Trust the first visuals of Prime Minister Narendra Modi on the special episode of Man vs Wild to be a 'Piece to the Camera' or a PTC.
The episode would have also possibly ended with it if it had not been for the fact that he was not the anchor, a job held by Bear Grylls formally christened as Edward Michael Grylls.
Yet, Modi still had his sign off – how the experience was a delight. It mirrored the opening bit – the excitement at the impending ‘wild’ experience with Grylls (and unknown number of Discovery crew and security service and other members of his retinue).
There is near certainty that the episode would have been scheduled for telecast in the middle of the election season but got pushed back because of the unfortunate terror attack in Pulwama.
The Episode in the Pulwama Incident Backdrop
If one rewinds to the days before the dastardly act, the Bharatiya Janata Party was reconciled to a worrying ride on an ebbing current. It was evident that unless the party or its leader succeeded in building a national narrative to ride over economic distress, the party was faced with a herculean challenge to come back to power.
In that situation, Modi’s spin doctors, efficient team that they are, would have certainly conjured numerous ways to ramp up the prime minister’s declining personal popularity. And, being featured in an episode of Man vs Wild would have certainly helped.
After his December 2015 show featuring American President, Barack Obama, Grylls had said how "it was amazing and it was a phone call I never thought we’d get when The White House rang up and said, 'He’s a fan of the show, would you ever take him to Alaska or on an adventure?' I thought it was one of my buddies doing a spoof".
In the pre-telecast period, after Grylls made public the first details of the episode late last month, there were several publicity interviews of the anchor on his experience with India's most important man.
Yet, there was no word on the Pulwama incident and if it had any way impinged the programme or Modi's mood. The only word on this was from unnamed government sources and they said the "PM was in and out in 45 minutes by 3 pm", a good 30 minutes before the Pulwama terrorist attack.
But when news of Modi filming for the episode became public in February, photos had shown him in his standard kurta-pyajama outfit making it obvious that besides the actual filming, Modi spent time in the national park and its facilities.
Reiterating The Alpha Male Position
But, officials are there to misinform: The same unidentified official also claimed that the two on the show made the raft to cross the jungle river. Whereas, Grylls stated on the programme that he prepared it a day in advance.
Although Man vs Wild has a global viewership and there is a limited audience for both Discovery and the programme, Modi's target audience was Indian given that he conversed in Hindi despite being comfortable chatting in English.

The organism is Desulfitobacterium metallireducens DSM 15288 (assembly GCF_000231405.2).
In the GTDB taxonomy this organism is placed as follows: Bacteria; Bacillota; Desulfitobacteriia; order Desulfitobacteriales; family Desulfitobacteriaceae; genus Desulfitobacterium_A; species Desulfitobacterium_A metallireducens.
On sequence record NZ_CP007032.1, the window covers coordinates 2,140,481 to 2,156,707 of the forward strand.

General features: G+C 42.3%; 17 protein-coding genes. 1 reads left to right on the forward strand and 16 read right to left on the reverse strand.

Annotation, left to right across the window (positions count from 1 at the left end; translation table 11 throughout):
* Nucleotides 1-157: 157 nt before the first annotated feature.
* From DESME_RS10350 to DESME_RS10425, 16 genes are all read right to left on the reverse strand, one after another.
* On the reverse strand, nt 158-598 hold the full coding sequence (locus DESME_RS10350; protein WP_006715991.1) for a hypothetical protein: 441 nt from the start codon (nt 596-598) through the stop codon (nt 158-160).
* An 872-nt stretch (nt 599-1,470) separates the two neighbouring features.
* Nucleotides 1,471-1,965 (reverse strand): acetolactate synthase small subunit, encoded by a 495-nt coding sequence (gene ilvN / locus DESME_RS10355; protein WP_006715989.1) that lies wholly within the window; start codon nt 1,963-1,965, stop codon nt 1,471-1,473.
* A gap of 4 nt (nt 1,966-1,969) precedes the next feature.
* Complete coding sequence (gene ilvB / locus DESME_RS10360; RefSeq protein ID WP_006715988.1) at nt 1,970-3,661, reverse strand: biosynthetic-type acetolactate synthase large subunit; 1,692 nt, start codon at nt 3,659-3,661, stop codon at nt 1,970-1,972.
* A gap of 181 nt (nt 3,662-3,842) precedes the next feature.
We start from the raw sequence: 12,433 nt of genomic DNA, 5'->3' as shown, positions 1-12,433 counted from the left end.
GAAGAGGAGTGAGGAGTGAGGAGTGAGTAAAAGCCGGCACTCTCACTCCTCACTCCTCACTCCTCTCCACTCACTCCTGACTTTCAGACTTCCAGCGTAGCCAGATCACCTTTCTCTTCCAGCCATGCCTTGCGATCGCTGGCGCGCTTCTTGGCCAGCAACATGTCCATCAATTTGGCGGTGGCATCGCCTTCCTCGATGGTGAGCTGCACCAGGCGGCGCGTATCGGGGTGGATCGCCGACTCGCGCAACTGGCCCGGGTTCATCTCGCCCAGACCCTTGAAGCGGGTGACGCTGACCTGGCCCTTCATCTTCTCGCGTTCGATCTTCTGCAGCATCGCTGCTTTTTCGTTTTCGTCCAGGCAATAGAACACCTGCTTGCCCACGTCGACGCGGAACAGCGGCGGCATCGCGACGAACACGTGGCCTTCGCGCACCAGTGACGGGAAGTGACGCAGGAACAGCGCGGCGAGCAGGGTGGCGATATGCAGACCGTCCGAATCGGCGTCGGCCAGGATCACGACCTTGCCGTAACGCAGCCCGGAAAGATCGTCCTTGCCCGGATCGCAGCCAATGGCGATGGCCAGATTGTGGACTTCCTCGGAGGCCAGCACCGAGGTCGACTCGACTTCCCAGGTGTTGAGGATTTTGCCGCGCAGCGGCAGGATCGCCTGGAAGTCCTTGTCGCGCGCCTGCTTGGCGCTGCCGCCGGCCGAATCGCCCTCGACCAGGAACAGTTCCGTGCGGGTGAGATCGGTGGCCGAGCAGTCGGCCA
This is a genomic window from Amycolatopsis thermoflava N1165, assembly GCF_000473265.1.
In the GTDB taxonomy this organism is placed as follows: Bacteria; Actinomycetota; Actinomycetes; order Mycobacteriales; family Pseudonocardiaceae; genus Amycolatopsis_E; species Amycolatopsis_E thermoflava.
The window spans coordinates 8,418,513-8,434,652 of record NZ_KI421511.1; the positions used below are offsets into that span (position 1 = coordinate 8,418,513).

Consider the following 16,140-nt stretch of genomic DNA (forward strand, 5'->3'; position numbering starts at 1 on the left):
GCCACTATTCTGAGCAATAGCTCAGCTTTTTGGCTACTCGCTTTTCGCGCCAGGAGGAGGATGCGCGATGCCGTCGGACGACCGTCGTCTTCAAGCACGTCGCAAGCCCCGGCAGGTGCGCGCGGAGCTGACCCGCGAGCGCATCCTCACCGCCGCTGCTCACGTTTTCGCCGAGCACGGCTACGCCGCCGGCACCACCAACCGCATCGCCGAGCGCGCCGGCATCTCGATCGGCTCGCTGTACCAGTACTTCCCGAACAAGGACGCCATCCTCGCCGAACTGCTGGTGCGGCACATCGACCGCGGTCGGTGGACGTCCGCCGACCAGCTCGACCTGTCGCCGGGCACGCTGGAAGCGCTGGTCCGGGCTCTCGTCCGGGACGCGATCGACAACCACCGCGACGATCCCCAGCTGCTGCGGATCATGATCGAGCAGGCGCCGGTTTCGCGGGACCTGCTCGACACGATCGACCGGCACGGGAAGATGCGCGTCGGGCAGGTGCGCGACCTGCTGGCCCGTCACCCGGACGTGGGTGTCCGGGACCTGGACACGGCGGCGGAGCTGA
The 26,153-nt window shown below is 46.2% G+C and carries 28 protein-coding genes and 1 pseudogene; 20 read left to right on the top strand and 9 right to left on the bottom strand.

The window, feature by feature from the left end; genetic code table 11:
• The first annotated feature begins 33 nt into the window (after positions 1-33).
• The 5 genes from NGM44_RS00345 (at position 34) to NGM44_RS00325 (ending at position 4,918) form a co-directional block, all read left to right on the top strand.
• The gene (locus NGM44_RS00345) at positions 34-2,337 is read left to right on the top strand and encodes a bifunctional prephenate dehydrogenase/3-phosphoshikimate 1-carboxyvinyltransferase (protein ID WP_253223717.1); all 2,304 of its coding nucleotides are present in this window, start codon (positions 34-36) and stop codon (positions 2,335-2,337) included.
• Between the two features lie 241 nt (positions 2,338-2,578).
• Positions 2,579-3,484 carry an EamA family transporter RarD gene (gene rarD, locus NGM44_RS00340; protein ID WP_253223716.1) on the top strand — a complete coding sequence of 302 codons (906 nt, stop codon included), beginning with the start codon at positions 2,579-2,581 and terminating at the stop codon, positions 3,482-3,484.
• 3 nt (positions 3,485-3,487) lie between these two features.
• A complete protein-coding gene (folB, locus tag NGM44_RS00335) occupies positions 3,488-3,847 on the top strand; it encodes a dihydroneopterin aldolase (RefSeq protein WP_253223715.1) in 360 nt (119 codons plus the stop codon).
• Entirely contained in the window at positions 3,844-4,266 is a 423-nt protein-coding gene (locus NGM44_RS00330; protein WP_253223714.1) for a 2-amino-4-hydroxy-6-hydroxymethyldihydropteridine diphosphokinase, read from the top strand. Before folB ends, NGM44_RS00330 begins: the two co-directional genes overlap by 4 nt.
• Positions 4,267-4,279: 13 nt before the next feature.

The strategy was the same – awe Indian audiences at Modi's capacity to have global personalities, be it presidents, prime ministers or even anchors, eating out of his hands.
The intention was to show Modi perform a few superhuman feats, reiterating his position as the Alpha Male, the man with a 56 inch chest capable of roaming the wild and putting body and soul to immense risk, all to showcase India’s natural diversity in its purest form.
In a TV show hosted by another popular anchor, Grylls confessed to going 'easy' on Obama: "I did go easy on him… We had to go a little softer in that sense." At any time in future, if Grylls ever opens up about Modi and this episode, he would likely say that he went 'easier' on the Indian PM.
Evidence of this is not tough to locate: Modi did not eat anything, unlike Obama who despite Secret Service advice went ahead consuming a half-eaten salmon that a bear left behind.
The only ‘wild’ thing which Modi consumed was identified as ‘sweet neem’ or kari patta and Grylls put it into a flask of hot water which later in the programme became tea!
Besides the way the programme was filmed, what Modi said is also important. He talked about his childhood and repeated stories about his tea-selling days.
The bonus for Grylls was that he got Modi to narrate his incredulous “baby crocodile” story.
When I wrote his biography, this tale was heard chiefly as folklore on the banks of the Sharmishtha lake in Vadnagar and the subject made no mention of this incident.
But he had told me about the time he went away from home as a seventeen-year-old. However, he revealed little, saying he hoped to write one day about this period in life. Grylls was obviously briefed to mention that as a young man, Modi had spent time in the wild. While crossing the river, Modi incredulously said he had been doing such things all his life.
He also said that deprivation did not allow him to buy soap for bathing or washing clothes, that he used salt that crystalised after dew drops evaporated. This was used as soap and detergent.
Neither Grylls asked nor Modi explained what was done during summers when there would be no dew!
Grylls must be a brave man for he asked how Modi saw his life beyond politics. But there are certainly limits to his bravery for he did not persist with the question when the prime minister replied with a thank you for everything.
Since 2014, there have been numerous additions to the Modi visual gallery. Man vs Wild is yet another encounter between two celebrities, quite like the Akshay Kumar interview. The only difference being that Grylls took him to the international audience.
But, Modi did precious little to woo them. As far as the Indian viewer is concerned, those who would watched the show are already on the list of supporters or ‘converts’.
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